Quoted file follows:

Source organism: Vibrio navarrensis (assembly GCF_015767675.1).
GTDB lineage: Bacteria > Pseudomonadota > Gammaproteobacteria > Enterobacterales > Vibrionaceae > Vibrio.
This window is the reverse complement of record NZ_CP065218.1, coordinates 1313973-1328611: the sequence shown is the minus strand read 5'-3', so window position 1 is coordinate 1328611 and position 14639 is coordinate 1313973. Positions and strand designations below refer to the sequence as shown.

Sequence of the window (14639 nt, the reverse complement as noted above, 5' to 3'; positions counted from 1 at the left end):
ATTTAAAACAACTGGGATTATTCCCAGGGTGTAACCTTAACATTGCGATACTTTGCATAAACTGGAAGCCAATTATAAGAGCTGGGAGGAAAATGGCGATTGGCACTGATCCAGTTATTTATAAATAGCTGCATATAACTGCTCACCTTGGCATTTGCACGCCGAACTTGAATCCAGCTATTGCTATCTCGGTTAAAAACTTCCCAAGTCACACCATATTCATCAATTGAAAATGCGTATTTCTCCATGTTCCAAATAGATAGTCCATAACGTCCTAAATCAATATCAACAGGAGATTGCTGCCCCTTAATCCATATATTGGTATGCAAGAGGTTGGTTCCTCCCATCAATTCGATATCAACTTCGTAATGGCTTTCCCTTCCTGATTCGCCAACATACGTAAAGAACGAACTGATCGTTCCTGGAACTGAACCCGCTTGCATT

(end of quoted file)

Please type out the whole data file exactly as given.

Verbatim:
Source organism: Vibrio navarrensis (assembly GCF_015767675.1).
GTDB lineage: Bacteria > Pseudomonadota > Gammaproteobacteria > Enterobacterales > Vibrionaceae > Vibrio.
This window is the reverse complement of record NZ_CP065218.1, coordinates 1313973-1328611: the sequence shown is the minus strand read 5'-3', so window position 1 is coordinate 1328611 and position 14639 is coordinate 1313973. Positions and strand designations below refer to the sequence as shown.

Sequence of the window (14639 nt, the reverse complement as noted above, 5' to 3'; positions counted from 1 at the left end):
ATTTAAAACAACTGGGATTATTCCCAGGGTGTAACCTTAACATTGCGATACTTTGCATAAACTGGAAGCCAATTATAAGAGCTGGGAGGAAAATGGCGATTGGCACTGATCCAGTTATTTATAAATAGCTGCATATAACTGCTCACCTTGGCATTTGCACGCCGAACTTGAATCCAGCTATTGCTATCTCGGTTAAAAACTTCCCAAGTCACACCATATTCATCAATTGAAAATGCGTATTTCTCCATGTTCCAAATAGATAGTCCATAACGTCCTAAATCAATATCAACAGGAGATTGCTGCCCCTTAATCCATATATTGGTATGCAAGAGGTTGGTTCCTCCCATCAATTCGATATCAACTTCGTAATGGCTTTCCCTTCCTGATTCGCCAACATACGTAAAGAACGAACTGATCGTTCCTGGAACTGAACCCGCTTGCATT